This year Jeep is porting the lovely Overland trim from the Grand Cherokee to the smaller Cherokee, which will make the mid-sized SUV a lot swankier starting at around $35,000. If it’s as nice as the big one, that’s enticingly cheap for a luxury 4×4.
I’ve driven a Grand Cherokee Overland and it’s as close as I’ve been to an American Range Rover; nicely capturing the idea of ruggedness while actually being really comfortable. Adding that level of sophistication to the current-gen Cherokee, which is nice to drive if not as eager to off-road as its namesake predecessor, makes for a pretty solid package at the price.
Now the best buys on luxury SUVs are always going to be older ones that have paid their dues in deprecation, but if you’re compelled to buy a brand-new vehicle I’m excited for the Cherokee Overland as a Land Rover Discovery Sport alternative.
There are plenty of ultra-plush large SUVs and performance-oriented smaller ones, but seeing the “mid-sized” category get fancier with things like this and the 2017 GMC Acadia makes me think the industry will start making the super-big vehicles less important when more efficient alternatives can be just as nice.
Outside the Overland trim adds more body-color matched bits, 18-inch wheels and HID headlights over a standard Cherokee. But inside is where the package is best appreciated; there’s more wood, leather and bright aluminum everywhere plus power heated and cooled seats for the driver and front passenger.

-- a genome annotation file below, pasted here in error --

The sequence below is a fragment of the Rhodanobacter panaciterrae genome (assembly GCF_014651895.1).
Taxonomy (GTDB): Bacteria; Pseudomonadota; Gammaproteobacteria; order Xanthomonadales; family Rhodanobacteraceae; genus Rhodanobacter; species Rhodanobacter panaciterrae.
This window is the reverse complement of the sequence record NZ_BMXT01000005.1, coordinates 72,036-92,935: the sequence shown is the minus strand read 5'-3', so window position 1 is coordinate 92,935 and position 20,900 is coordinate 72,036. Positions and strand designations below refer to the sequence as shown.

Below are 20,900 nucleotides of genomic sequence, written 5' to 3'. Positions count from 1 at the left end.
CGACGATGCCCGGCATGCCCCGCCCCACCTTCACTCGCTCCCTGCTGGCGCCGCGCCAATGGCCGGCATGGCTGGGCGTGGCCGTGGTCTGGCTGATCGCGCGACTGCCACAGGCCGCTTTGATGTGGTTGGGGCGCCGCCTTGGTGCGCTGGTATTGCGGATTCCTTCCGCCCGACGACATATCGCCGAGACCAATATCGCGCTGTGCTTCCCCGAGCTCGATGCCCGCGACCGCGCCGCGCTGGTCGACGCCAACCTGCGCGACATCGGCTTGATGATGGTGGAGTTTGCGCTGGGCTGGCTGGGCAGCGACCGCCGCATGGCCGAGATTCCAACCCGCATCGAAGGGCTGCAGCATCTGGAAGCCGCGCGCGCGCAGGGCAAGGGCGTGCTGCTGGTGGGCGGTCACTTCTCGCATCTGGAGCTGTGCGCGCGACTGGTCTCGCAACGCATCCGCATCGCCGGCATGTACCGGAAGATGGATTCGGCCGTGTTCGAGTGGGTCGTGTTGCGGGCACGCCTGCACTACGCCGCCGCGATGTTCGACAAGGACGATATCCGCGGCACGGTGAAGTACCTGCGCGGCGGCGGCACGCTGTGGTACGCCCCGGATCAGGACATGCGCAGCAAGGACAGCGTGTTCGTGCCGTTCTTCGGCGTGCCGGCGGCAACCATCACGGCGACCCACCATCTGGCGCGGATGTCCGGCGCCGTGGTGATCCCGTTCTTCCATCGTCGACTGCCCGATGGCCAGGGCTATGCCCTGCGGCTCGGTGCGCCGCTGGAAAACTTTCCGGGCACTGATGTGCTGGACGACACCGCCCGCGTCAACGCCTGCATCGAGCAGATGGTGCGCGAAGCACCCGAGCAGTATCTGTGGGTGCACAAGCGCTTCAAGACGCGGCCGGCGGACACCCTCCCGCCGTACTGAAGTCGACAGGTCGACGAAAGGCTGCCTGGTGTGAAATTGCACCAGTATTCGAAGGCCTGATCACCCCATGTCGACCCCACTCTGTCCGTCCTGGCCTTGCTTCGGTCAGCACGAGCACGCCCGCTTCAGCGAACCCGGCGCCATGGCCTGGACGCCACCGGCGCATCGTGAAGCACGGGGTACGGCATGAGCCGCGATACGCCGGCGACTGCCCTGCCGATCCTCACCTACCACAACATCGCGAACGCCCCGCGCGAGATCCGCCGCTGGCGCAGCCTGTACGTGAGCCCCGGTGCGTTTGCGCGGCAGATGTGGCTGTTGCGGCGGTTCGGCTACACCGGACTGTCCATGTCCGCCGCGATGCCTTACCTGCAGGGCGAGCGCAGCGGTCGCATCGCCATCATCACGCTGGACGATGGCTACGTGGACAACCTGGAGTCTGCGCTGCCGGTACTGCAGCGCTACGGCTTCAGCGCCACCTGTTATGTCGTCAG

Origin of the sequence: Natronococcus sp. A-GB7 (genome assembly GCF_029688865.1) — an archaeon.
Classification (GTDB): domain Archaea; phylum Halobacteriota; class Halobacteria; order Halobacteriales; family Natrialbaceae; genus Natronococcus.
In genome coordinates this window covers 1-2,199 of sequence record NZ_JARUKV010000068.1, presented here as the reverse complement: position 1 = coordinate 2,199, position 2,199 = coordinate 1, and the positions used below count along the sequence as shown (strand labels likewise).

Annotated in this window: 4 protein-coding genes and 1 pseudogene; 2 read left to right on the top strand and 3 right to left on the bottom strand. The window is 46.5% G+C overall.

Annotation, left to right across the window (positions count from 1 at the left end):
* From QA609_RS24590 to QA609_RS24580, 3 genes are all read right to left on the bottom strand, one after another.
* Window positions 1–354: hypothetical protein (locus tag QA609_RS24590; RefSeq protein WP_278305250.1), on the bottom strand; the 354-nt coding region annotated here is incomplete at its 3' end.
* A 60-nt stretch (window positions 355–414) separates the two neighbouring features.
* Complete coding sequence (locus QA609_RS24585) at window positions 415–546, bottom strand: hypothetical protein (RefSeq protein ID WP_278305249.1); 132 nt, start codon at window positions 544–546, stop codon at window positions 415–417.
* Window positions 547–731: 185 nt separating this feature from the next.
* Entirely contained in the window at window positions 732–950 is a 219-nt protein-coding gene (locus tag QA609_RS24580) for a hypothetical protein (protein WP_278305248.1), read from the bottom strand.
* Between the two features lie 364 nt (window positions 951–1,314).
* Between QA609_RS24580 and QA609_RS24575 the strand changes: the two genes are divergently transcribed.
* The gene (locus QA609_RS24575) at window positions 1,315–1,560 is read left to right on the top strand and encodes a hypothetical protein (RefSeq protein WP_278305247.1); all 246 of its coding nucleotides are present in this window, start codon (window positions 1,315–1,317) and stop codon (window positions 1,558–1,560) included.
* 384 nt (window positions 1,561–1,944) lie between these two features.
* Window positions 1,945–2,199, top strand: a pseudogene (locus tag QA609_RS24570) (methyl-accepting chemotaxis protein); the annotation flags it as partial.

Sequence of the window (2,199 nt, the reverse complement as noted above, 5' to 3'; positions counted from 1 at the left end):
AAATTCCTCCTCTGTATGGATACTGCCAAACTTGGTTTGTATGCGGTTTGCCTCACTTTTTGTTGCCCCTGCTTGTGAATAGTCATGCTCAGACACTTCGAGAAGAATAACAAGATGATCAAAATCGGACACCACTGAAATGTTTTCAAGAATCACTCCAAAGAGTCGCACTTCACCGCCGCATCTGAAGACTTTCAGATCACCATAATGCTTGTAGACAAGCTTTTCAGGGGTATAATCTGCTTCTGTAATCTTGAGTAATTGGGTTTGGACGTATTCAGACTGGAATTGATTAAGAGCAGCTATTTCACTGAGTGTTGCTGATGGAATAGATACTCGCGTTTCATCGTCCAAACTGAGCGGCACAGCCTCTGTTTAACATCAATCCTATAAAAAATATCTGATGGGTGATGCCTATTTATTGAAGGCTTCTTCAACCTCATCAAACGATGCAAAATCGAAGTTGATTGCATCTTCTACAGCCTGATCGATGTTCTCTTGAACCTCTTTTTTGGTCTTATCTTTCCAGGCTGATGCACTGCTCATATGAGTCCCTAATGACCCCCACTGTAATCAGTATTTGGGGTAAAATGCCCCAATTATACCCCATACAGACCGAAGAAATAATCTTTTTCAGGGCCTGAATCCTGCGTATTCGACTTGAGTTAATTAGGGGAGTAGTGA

An Alpine stereo is hooked up to Fiat Chrysler Automobiles (FCA)’s Uconnect infotainment system which I have praised consistently as easy to use.
Jeep is bundling a “power liftgate, blind spot monitoring and rear crosspath detection, Parksense rear backup assist system” and an insulation upgrade with the Overland package to entice you a little harder.
The Cherokee Overland 4×4 does not get Jeep’s Active Drive Lock drivetrain with the locking differential, but it will have Jeep Active Drive II which includes an automatically disconnecting rear axle to maximize fuel economy and various “modes” for low-traction surfaces.
Jeep says it has 8.2 inches of ground clearance in a press release. The Trailhawk is still as close to “off-road oriented” as this body style gets.
The “Heavy Duty Protection Group” with skid plates and a full-size spare will be optional, as will FCA’s “Technology Group” suite of driver aids like lane departure warnings, pre-crash warnings, sunroof, a wireless charging pad and a remote CD player, whatever that is.
The Cherokee Overland will hit dealerships spring 2016, and if you favor luxury over off-roading might be a solid alternative to a Trailhawk for the money.
Images via Jeep
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